Because these transactions involve related parties, they must be carefully analyzed.  Among other things, the related-party rules may deny the benefit of capital gain treatment on asset sales, deny installment sale benefits, disallow losses from asset sales, deny the benefits of like-kind exchanges, or delay certain deductions from related-party transactions.  However, with planning, it is often possible to avoid these traps.

If any of these strategies sound like a way you might want to save taxes, please let me know.


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Tuesday, November 8, 2011

Disability Insurance, Because You're More Likely to Become Disabled Today Than Die

As you know, it is wise to have disability insurance coverage to protect you and your spouse from loss of earnings in the event you become unable to work.  Studies show that the possibility of permanent disability is far greater then death during a person's normal working lifetime.  Total and permanent disability is not only statistically more common than premature death, but can also have a much greater financial impact on the family.  Both death and disability can remove a source of family income, but with a disability, family expenditures might actually increase.  The disabled person must be fed, clothed, and sheltered, and the family is faced with the possibility of large, ongoing medical expenditures.

Disability insurance needs are usually based on the level of wages that would be lost if you were disabled, e.g., if you make $5,000 a month, you should carry $5,000 per month of disability insurance (although most policies will only replace 60-70 percent of pretax income, especially if the policy payout is tax free).  However, a more precise method may be needed to measure the gap between anticipated expenditures and continuing income.  This method considers other sources of income, such as investments, and special funding needs, such as unfunded education costs.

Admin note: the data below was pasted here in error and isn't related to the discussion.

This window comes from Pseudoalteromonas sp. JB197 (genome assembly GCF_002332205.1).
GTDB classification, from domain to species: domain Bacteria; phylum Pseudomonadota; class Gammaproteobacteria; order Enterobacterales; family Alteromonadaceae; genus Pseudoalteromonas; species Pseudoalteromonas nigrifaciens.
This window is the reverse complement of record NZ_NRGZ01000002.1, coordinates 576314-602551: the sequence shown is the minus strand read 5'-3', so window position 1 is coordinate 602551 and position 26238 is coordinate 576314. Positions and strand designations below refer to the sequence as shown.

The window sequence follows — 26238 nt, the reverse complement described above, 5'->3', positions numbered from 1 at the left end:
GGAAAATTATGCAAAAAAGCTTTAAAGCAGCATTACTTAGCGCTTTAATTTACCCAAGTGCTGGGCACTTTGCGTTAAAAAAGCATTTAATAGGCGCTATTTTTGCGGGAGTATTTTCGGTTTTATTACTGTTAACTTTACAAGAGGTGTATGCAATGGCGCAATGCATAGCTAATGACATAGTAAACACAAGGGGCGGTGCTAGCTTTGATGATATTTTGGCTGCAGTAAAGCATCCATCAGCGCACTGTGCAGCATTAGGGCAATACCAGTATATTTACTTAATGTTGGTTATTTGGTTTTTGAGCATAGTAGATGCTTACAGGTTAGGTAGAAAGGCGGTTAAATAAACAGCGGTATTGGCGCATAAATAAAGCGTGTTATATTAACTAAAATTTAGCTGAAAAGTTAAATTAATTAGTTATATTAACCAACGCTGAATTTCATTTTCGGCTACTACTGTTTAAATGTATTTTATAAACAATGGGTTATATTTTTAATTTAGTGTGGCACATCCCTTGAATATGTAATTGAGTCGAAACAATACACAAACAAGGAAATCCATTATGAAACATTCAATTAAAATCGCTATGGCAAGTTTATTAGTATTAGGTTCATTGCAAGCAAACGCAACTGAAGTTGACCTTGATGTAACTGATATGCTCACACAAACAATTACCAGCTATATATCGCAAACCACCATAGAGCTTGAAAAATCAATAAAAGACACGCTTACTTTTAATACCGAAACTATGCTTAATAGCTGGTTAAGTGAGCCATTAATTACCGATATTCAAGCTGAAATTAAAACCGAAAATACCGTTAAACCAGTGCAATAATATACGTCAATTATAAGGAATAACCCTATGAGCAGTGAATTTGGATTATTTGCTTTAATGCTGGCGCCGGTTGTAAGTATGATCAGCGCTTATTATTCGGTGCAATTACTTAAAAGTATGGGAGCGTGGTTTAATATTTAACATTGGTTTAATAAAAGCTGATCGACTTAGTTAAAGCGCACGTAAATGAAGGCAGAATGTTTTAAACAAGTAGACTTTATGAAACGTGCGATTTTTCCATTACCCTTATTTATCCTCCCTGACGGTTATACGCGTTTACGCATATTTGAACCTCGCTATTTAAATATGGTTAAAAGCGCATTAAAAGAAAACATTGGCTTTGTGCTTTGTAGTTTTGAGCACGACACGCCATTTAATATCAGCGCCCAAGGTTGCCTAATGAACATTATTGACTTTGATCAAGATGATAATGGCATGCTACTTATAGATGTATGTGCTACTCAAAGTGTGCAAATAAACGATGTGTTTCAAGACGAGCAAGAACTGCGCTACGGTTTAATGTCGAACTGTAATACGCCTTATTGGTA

The benefits paid under a disability insurance policy can be totally tax-free to you, 100% taxable, or partially taxable depending on the type of policy, who pays the premiums and whether or not they are paid with pre-tax dollars.

I want you to be sure you understand how you would be taxed in the unfortunate event you become disabled.  Proper planning now can avoid unpleasant tax surprises later, when you can least afford them.


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Monday, November 7, 2011

What's This Tax Bracket Thing I Hear About?

Ever wonder what the term "tax bracket" means? It refers to the top marginal tax rate that individuals are being taxed, not the average. Knowing your marginal rate is important, because any increase or decrease in your taxable income will affect your tax at your top marginal rate. Thus, if you are in the 25% marginal bracket and plan on signing up for your employer's 401(k) plan, you will generally save $250 ($1,000 x .25) in federal taxes for each $1,000 contributed to the 401(k) plan. The reason we say "generally" is because sometimes a tax deduction can actually drop you into a lower marginal tax bracket.